Restrictions on school field trips to Baltimore has been met with mixed reaction, with some applauding Carroll County Public Schools and the Sheriff’s Office for making the decision to halt trips to the city because of recent violence, and others questioning the rationale.

Trying to sort out perception versus reality in regards to violence in the city is no easy task. There is no question that violence in parts of Baltimore is indeed “out of control,” to quote the city’s mayor, Catherine Pugh. And yes, recently, there have been some incidents near tourist destinations of the city like the Inner Harbor that may be making some parents uneasy.


But what’s happening in the city right now isn’t anything like what was occurring during the civil unrest and rioting in 2015, the last time CCPS decided to temporarily ban field trips to Baltimore. Make no mistake, Baltimore has some serious problems with violence and murder that need to be addressed, much of which occurs in blighted neighborhoods and is related to the drug trade.

Not to be flippant, but these aren’t field trips to West Baltimore to observe heroin deals. These are trips to what are, for the most part, controlled and tightly secured learning environments.

Beyond that, the policy seems to be lacking in consistency. An email from Assistant Superintendent of Instruction Steven Johnson sent last week to administrative staff indicates field trips to Baltimore that can be rescheduled to another location or canceled should be, and no new field trips to the city are to be planned for the time being. Many schools also schedule field trips to Philadelphia, where the homicide rate is at a five-year high, and Washington, D.C., where 135 people were killed last year. Why no concern about those trips?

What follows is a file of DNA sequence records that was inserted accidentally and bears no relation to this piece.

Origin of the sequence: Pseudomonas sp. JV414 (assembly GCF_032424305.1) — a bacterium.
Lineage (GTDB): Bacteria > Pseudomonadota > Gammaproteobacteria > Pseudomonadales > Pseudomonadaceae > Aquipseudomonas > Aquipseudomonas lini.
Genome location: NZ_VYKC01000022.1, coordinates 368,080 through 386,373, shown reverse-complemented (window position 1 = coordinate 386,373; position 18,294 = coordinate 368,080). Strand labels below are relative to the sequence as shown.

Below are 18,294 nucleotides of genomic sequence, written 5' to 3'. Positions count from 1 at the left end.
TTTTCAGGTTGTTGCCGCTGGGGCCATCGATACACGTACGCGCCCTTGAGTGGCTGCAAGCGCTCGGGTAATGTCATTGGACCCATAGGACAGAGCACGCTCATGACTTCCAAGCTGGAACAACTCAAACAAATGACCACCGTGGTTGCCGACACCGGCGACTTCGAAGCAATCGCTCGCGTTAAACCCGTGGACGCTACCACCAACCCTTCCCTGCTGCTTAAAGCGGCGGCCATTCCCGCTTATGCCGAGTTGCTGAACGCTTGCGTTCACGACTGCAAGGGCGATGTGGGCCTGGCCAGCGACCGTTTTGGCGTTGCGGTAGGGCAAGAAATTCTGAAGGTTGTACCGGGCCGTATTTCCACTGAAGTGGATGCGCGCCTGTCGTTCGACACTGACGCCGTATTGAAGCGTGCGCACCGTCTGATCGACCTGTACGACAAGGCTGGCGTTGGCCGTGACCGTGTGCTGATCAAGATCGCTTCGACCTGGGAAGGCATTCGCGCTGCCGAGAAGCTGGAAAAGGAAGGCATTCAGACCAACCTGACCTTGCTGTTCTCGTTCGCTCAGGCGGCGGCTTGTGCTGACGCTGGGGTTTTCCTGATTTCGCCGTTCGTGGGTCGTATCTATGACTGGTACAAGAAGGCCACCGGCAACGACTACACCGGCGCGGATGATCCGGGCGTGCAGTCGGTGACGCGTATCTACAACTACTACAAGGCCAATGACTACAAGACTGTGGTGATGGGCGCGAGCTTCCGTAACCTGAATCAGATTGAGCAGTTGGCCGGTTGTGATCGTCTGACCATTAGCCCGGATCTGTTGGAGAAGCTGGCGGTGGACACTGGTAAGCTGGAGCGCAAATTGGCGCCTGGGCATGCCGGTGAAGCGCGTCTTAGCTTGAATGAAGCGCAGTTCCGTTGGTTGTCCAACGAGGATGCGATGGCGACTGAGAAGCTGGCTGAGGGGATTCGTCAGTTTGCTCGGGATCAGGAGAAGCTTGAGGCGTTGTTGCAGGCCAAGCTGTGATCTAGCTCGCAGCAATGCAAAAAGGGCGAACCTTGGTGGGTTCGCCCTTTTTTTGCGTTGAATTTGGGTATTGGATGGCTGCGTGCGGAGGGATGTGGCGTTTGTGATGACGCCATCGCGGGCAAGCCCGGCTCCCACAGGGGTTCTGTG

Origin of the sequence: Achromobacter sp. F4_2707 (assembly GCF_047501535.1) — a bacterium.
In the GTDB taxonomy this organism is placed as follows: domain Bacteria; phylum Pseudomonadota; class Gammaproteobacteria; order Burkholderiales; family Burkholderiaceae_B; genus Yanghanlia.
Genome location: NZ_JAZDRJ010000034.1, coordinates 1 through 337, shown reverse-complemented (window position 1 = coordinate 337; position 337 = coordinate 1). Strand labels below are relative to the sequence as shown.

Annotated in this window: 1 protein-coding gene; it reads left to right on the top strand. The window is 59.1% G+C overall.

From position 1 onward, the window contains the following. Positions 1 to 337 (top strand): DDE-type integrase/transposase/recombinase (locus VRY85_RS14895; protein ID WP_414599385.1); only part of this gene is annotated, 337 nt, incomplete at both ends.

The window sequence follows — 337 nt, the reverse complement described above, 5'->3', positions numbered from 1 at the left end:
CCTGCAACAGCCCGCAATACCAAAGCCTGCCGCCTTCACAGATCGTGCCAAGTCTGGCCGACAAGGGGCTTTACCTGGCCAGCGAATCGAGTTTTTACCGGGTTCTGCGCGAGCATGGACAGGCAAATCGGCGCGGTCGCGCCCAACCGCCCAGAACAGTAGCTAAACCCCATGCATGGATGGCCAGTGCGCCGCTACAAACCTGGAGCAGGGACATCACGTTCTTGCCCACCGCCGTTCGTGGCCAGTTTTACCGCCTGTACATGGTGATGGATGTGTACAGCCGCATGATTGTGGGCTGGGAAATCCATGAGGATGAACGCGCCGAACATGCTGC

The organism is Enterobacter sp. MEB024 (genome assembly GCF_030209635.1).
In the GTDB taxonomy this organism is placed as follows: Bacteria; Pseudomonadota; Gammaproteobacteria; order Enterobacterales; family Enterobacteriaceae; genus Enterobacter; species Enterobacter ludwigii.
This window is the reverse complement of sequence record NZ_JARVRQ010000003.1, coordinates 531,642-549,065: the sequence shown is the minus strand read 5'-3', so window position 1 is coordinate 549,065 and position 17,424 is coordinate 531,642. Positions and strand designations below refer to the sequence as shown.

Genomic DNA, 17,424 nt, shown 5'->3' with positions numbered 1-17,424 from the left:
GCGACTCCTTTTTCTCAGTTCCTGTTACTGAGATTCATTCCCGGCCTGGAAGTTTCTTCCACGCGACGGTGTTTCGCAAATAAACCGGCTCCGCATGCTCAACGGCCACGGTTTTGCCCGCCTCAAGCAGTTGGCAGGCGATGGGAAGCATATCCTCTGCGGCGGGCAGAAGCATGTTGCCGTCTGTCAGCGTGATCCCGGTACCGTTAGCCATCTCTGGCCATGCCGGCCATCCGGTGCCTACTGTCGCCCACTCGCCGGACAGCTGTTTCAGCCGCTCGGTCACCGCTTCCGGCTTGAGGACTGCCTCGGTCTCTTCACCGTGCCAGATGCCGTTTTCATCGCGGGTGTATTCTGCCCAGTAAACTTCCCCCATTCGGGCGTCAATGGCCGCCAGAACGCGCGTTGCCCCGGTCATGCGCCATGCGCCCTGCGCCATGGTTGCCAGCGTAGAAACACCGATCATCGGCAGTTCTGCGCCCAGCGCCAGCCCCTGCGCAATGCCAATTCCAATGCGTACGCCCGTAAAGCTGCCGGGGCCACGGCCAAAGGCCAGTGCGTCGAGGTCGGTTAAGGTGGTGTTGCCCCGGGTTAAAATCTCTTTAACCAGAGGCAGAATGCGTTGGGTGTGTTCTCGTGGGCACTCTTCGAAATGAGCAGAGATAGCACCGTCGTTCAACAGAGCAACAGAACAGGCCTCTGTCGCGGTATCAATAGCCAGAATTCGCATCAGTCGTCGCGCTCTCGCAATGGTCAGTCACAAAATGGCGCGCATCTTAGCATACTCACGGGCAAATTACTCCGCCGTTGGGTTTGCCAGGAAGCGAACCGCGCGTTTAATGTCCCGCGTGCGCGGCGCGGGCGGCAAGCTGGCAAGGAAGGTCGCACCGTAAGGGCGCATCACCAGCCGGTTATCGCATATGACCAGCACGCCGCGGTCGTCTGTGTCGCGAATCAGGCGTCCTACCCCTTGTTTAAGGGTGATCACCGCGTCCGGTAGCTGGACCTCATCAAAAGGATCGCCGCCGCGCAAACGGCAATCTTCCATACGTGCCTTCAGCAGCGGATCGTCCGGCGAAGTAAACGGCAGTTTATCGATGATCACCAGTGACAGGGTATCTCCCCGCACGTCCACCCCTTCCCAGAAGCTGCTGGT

The new policy also notes that trips that cannot be canceled due to prepayment can go on, but are not to include “free time” or “lunch on your own.” Certainly, we could understand parent frustration if they had already plunked down a nonrefundable $20 to send their child to the National Aquarium, for example, but if safety is truly the concern, why should a few dollars make a difference whether the trip should go on or not?

In fact, it seems CCPS may have hit on an obvious solution, which is to limit students’ free time to explore the city (with a chaperone, of course) during these trips rather than canceling them outright.

It seems unfair for certain students to be denied experiencing the wonders of the National Aquarium or Maryland Science Center as part of their biology class, for art students not to be able to observe some of the works they are learning about on display at the Walters Art Museum, or for band members not to be able to perform in a major, positive event in the city, as is the case with the Francis Scott Key marching band that was invited to be part of the Christmas parade on Sunday.

Having to settle for a bagged lunch in the venue or on the bus trip home rather than dining at the Hard Rock Café across from the aquarium or Johnny Rocket’s in Harborplace seems like a more than adequate trade-off so students aren’t missing out on these experiences. We would hope that the school system would consider this a more reasonable solution when they revisit the policy before the start of the second semester.

From a safety perspective, while we certainly recognize the importance of our students’ well-being and minimizing risk, ultimately parents are the ones who can make that decision when they sign a permission slip for their student. Parents uncomfortable with their child going to Baltimore — or on any other field trip — simply need not give permission.

Some parents, particularly those who have already signed up to be chaperones for these trips and have scheduled time off work, might consider taking their children anyway. Perhaps in situations like these, the school system could offer an excused absence for students whose parents want to take their children to Baltimore on a school day to enjoy these cultural, learning experiences.

Unfortunately, not every parent has the means to do this. They can’t afford to take a day off work or pay expensive admission costs for their child and themselves. For these kids, school field trips — which are often offered at a reduced rate — might be their only opportunity to ever get to these places.